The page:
Frontline #

For detailed analysis go to:  link

Introduction to Frontline #

The Frontline series is a send-up of current affairs programs such as A Current Affair, Sixty Minutes or Today Tonight.  As a satire it shamelessly imitates, parodies, subverts, exaggerates and ridicules the infotainment industry.  Mike Moore, coiffed, manicured, air brushed with cosmetics, parodies Ray Martin or Mike Willesie.  From the opening montage with its rapid upbeat  urgent music, through to its high packed melodramatic, often ironic endings, with the shuffling of papers and the pensive“mmmm…”  the presenter, Mike Moore,  like an actor, everything written for him, even down to the nods and winks is caricatured as articulate, well-informed and knowledgeable. It is only the exposure of the back room scenes that reveal a gentle mockery of the clichéd artificiality of the façade, the hollowness of the pretence.

The realism of the series  had many people fooled; they initially thought the show was for real.  This verisimilitude was accomplished by using hand held cameras with grainy footage, stereotypical characters; a tough hardnosed producer, (Brian Thompson) glamorous ambitious female reporter (Brooke Vandenberg) contrasted with a tired, experience cynical investigative journalist (Martin di Stasio) and a well groomed slick host (Mike Moore).  Other deceptive but credible features include imitations of real news stories together with “live” re-enactments and references or allusions to real events (Sieges, Logies, Burkes Backyard, The Great Debate) and actual people ( Cheryl Kernot, George Negus, John Clarke, Bert Newton, Ann Fulwood…) These true to life performances blur the lines between life and fiction.

Tabloid journalism (popular, mindless, and glossy) tends to sensationalise daily, pedestrian local issues.  Often an alarmist, provocative or inflammatory approach is taken.  The issues tend to be trivial ones that ordinary people can relate to.  Human interest is paramount.  Seldom are programs aimed at uplifting or edifying as only 10% of the population is politically engaged, rather program designers pander to the masses, dumbing down the stories to the lowest common denominator to appeal to as wide an audience as possible to maximise ratings.   If possible these media beat-ups will try to whip up hysteria and can create an artificial state of frenzy with plenty of heat but little light.  It is no surprise that Emma spends a lot of her “research” time looking through glossy tabloid magazines and tabloid newsheets for topical issues.  Frontline is shallow, petty and trivial in trying to enlighten the masses, it merely titillates them to improve its ratings and acquire more advertising dollars for the shareholders.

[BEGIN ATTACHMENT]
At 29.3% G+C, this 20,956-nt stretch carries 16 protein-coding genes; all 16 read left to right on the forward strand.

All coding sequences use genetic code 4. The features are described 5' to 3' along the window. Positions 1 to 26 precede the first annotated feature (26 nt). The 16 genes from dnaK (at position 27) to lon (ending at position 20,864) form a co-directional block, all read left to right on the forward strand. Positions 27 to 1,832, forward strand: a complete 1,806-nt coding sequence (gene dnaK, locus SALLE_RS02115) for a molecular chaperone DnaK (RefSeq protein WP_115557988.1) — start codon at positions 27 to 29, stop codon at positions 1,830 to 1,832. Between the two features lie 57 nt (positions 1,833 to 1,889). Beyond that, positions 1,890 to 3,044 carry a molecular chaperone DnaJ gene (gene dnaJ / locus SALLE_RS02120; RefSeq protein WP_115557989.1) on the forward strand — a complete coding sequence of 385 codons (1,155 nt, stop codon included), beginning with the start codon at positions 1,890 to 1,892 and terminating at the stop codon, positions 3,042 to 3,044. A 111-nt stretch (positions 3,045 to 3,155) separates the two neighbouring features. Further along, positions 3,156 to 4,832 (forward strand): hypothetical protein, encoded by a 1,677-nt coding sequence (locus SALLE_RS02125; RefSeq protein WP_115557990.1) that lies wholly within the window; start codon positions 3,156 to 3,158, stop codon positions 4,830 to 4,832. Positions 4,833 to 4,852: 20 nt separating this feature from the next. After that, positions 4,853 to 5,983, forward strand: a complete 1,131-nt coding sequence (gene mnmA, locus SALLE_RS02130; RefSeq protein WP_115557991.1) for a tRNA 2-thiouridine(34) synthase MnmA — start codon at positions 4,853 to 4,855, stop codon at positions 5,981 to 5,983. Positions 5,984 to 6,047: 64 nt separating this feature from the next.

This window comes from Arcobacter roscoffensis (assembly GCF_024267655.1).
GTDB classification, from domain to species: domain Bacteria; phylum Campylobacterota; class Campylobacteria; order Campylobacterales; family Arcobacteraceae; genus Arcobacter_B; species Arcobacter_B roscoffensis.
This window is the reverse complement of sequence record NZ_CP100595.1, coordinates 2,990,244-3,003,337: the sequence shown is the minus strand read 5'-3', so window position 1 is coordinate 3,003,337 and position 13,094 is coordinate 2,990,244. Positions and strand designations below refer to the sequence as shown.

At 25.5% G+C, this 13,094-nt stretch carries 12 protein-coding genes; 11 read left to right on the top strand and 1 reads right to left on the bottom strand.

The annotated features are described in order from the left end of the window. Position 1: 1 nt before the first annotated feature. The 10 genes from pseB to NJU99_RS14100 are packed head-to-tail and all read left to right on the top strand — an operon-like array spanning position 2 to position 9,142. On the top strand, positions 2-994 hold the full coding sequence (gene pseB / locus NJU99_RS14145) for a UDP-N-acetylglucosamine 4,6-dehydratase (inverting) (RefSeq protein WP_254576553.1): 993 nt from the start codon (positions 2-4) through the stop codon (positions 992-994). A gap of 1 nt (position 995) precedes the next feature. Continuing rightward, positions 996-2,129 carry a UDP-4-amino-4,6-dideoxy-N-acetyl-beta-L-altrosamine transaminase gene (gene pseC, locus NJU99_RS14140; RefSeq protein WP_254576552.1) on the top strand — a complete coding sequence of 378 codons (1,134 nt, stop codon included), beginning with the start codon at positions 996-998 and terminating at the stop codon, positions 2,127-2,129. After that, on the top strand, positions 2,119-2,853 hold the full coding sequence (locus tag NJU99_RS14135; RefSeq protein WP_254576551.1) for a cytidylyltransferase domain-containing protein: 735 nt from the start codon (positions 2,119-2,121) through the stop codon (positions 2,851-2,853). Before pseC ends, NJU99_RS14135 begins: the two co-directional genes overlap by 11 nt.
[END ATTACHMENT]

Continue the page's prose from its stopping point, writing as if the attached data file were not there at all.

Image or perception is everything, notice how often the main presenters fuss over their grooming to “look” glamorous esp Brooke and Mike’s cosmetics.

Roger Ailes  - Fox News #

Ailes managed to take tabloid journalism to new lows.  

The following is a precis of Craig Mathieson’s review of ‘The Loudest Voice’ – Roger Ailes:

It is a portrait of a television savant, a man who debased the political landscape of the country he professed to love, who is right wing, paranoid and fat. The show (streaming on Stan) refuses to step outside the boundaries of Sherman’s book and subsequent reporting, allowing for neither artistic shading nor contradictory perspective. It is determined to be, in a reflection of Fox News’s former motto, “fair and balanced”.  Ailes soon abandoned that doctrine, becoming a partisan for the extreme right.  He claimed people turned to the news, not for information, but to be entertained, so truth was no longer relevant. 

He believed in giving people what they wanted – even though they didn’t know they wanted it.  It was Public Interest journalism versus what the public could be persuaded to interested in.

Ailes demanded autonomy and Rupert Murdoch allowed it because the profits are bountiful.

David Stratton writes: Ailes is a smooth talker, exuding charm in a paternalistic way but ruthlessly and unashamedly implacable in his political convictions.  He was a demagogue who did not hesitate in using mind control and any other persuasive skulduggery he could lay his hands on.

He abandons journalistic procedure, sexually harasses female staff and spouts extremist catchphrases. President Obama, he assures dinner guests, is actively building “a socialist police state”.

The sheer scale of Roger Ailes’s wrongs defies the medium of television.